Tour de Yorkshire pumped £60m into economy say organisers

This year's Tour de Yorkshire cycle race injected nearly £60m into the region's economy, organiser Welcome To Yorkshire said today.

Monday, 27th June 2016, 12:05 pm
Updated Thursday, 25th August 2016, 7:42 pm

The tourism body said spending on accommodation was up 27 per cent on the previous year’s inaugural race, while spending on food, drink, souvenirs and transport was up by 12 per cent.

The race, staged over a rainy spring Bank Holiday holiday weekend, saw more than two million spectators line the route. A TV audience of 11.4m in 178 countries saw 130 hours of coverage on Eurosport and ITV4.

Around 20 per cent of spectators had travelled from outside Yorkshire to watch the event.

Welcome to Yorkshire chief executive Sir Gary Verity said: “This is tremendous news for Yorkshire, and the statistics speak for themselves - the public support for the Tour de Yorkshire is overwhelming.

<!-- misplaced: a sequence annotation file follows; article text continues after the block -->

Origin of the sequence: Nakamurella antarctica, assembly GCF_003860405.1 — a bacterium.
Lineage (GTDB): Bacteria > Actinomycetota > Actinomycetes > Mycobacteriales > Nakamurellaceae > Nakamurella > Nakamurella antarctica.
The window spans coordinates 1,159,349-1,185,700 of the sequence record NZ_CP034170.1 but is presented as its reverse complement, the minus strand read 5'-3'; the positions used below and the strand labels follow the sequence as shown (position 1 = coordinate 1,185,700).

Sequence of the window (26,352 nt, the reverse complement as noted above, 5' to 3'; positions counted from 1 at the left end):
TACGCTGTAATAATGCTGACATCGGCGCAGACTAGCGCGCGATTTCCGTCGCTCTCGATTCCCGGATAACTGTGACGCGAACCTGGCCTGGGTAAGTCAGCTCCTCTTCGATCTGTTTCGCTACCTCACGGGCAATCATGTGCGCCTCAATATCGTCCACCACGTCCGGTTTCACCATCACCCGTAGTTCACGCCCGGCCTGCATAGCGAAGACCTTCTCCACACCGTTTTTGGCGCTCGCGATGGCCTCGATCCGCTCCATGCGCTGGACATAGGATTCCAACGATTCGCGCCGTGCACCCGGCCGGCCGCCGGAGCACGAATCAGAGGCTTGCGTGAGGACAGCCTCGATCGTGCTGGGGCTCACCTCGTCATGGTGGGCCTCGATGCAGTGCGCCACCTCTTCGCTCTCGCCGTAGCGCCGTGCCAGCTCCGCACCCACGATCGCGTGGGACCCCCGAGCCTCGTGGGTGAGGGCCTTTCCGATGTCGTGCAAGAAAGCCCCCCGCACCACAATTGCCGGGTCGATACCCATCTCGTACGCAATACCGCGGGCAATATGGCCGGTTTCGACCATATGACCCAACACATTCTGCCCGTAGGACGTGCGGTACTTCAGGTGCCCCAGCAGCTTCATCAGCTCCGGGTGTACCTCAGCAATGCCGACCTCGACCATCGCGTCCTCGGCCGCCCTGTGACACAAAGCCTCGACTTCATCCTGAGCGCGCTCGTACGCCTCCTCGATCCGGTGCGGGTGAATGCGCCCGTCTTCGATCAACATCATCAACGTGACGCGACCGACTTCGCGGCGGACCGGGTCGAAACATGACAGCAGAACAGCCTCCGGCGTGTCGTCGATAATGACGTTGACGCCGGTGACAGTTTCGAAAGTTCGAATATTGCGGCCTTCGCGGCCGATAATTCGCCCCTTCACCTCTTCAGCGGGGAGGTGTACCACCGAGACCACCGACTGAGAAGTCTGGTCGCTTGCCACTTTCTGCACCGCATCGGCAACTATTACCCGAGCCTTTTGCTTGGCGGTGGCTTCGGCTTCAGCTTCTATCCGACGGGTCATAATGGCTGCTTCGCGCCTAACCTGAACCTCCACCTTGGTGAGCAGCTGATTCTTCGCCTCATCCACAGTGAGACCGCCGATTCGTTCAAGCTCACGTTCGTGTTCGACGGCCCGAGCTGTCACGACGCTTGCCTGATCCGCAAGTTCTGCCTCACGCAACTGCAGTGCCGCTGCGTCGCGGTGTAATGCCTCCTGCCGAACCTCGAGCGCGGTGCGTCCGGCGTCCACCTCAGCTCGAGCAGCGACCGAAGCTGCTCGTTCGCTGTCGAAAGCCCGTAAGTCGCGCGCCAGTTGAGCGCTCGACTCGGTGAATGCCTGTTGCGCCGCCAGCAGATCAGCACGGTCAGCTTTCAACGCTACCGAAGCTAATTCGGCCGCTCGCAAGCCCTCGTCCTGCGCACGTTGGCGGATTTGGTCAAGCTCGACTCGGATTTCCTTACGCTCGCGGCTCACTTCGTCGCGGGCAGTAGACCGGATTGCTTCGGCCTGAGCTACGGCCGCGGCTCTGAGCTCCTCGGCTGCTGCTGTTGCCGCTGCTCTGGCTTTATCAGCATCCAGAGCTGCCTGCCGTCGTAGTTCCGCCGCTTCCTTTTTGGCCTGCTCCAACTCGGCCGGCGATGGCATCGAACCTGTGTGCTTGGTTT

“Even in the face of some not so welcoming weather, these statistics show that the Tour de Yorkshire is rapidly going from strength to strength.

“This confirms that the people of Yorkshire have really taken the Tour de Yorkshire to their hearts and already we can’t wait for next year.”

According to figures released by Welcome to Yorkshire and analysed by Leeds Beckett University, spectators spent nearly £26m on accommodation this year, compared with £20m in 2015.

A further £33m was spent this year on food, drink, transport and other items - £4m up on the previous year.

No breakdown of the figures was available, but many spectators gravitated to Beverley, Settle, Otley, Doncaster, Middlesbrough, and Scarborough, which hosted starts and finishes during the three-day event.

Next year, Halifax, Harrogate, Sheffield and Selby have so far been confirmed as host centres.

The Tour de Yorkshire was conceived as a legacy event of the Grand Depart of the Tour de France, which Yorkshire hosted in July 2014.

Tour de France boss Christian Prudhomme said Yorkshire was “fast becoming the heartland of cycling” while Tour de Yorkshire winner Thomas Voeckler compared it to racing in a stage of Tour de France.